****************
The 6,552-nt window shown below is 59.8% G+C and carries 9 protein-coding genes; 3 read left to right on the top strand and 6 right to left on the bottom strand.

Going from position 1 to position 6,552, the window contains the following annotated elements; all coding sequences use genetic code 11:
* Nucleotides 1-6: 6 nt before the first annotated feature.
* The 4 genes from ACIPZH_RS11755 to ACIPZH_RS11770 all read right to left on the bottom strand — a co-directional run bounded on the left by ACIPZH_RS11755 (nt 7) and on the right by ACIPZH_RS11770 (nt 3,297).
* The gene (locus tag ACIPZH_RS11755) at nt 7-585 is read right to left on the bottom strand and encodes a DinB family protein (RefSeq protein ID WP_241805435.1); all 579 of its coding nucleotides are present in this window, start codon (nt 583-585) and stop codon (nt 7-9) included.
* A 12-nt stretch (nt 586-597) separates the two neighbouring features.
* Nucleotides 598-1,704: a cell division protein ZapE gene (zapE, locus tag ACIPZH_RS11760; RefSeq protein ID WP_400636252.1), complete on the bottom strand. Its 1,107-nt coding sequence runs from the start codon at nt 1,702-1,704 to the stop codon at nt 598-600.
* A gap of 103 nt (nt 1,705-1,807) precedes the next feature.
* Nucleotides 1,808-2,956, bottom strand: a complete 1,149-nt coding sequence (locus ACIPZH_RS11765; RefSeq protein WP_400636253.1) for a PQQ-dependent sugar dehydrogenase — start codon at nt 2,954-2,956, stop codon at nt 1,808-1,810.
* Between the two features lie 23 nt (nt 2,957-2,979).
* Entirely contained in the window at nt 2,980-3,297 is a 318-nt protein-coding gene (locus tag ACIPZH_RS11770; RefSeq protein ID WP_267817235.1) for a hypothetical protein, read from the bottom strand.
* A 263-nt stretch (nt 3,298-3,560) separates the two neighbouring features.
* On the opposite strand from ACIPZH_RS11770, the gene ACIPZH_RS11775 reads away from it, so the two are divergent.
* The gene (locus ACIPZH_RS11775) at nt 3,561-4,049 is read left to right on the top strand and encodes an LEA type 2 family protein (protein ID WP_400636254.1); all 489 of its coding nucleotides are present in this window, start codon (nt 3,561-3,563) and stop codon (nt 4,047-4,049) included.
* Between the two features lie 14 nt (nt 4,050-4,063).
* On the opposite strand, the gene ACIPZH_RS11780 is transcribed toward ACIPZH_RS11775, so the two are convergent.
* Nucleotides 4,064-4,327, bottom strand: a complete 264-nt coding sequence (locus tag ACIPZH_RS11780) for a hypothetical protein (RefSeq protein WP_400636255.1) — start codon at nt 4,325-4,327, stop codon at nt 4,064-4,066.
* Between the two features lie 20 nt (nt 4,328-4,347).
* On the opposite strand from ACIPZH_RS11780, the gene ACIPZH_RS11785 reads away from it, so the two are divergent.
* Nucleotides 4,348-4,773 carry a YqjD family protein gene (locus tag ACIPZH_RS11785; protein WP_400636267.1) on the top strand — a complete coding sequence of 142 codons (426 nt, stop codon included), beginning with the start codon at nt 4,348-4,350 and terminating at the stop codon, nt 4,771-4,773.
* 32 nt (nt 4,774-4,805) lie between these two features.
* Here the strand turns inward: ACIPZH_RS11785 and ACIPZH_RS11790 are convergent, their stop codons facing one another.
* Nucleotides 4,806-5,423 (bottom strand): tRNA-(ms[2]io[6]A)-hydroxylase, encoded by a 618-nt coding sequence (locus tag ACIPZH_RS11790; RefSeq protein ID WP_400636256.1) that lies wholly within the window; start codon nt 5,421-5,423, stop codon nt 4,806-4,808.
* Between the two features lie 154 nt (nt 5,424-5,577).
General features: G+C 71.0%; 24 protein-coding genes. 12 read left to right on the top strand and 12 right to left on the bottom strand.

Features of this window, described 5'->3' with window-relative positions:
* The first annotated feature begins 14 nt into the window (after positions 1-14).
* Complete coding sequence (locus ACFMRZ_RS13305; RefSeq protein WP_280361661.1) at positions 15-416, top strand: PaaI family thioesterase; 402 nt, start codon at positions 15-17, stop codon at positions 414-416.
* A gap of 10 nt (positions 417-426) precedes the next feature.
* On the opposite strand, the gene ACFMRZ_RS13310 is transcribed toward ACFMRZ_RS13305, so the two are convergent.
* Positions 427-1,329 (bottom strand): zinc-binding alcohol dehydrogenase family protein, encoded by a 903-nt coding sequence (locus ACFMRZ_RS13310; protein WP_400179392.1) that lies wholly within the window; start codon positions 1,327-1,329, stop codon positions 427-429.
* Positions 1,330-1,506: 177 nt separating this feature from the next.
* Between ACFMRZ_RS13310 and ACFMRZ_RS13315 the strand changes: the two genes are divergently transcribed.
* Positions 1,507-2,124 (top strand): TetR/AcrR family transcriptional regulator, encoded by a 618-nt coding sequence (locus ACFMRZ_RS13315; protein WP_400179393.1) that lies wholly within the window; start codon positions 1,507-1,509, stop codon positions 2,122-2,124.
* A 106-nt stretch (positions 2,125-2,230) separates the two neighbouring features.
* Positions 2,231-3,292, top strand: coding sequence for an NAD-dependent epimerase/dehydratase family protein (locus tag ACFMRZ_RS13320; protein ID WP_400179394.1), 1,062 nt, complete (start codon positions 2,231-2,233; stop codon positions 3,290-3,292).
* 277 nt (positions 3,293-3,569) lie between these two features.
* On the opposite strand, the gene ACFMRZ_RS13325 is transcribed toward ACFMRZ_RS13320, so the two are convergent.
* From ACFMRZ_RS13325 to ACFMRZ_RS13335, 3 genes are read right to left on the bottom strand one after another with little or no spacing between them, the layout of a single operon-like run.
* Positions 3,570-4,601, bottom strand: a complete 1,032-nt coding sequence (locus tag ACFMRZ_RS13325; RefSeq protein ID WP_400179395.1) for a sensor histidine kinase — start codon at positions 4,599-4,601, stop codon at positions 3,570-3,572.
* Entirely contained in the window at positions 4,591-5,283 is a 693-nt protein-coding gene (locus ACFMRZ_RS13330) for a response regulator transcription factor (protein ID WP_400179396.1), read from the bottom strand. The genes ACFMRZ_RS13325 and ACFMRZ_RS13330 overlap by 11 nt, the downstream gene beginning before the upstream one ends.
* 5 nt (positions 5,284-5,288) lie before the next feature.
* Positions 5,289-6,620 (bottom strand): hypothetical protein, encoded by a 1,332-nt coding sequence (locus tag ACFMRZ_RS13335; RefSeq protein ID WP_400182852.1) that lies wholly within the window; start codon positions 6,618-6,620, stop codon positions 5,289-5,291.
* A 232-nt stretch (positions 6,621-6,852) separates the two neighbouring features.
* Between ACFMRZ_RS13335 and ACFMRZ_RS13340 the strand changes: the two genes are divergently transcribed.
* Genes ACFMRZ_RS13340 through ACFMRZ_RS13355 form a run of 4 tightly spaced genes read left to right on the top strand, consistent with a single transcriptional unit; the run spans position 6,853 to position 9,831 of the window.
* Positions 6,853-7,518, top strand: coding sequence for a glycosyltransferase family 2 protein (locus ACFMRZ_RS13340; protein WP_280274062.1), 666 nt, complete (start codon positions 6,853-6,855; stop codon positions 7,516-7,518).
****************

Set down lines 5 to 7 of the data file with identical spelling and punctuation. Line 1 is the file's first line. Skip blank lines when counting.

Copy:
* The gene (locus tag ACIPZH_RS11755) at nt 7-585 is read right to left on the bottom strand and encodes a DinB family protein (RefSeq protein ID WP_241805435.1); all 579 of its coding nucleotides are present in this window, start codon (nt 583-585) and stop codon (nt 7-9) included.
* A 12-nt stretch (nt 586-597) separates the two neighbouring features.
* Nucleotides 598-1,704: a cell division protein ZapE gene (zapE, locus tag ACIPZH_RS11760; RefSeq protein ID WP_400636252.1), complete on the bottom strand. Its 1,107-nt coding sequence runs from the start codon at nt 1,702-1,704 to the stop codon at nt 598-600.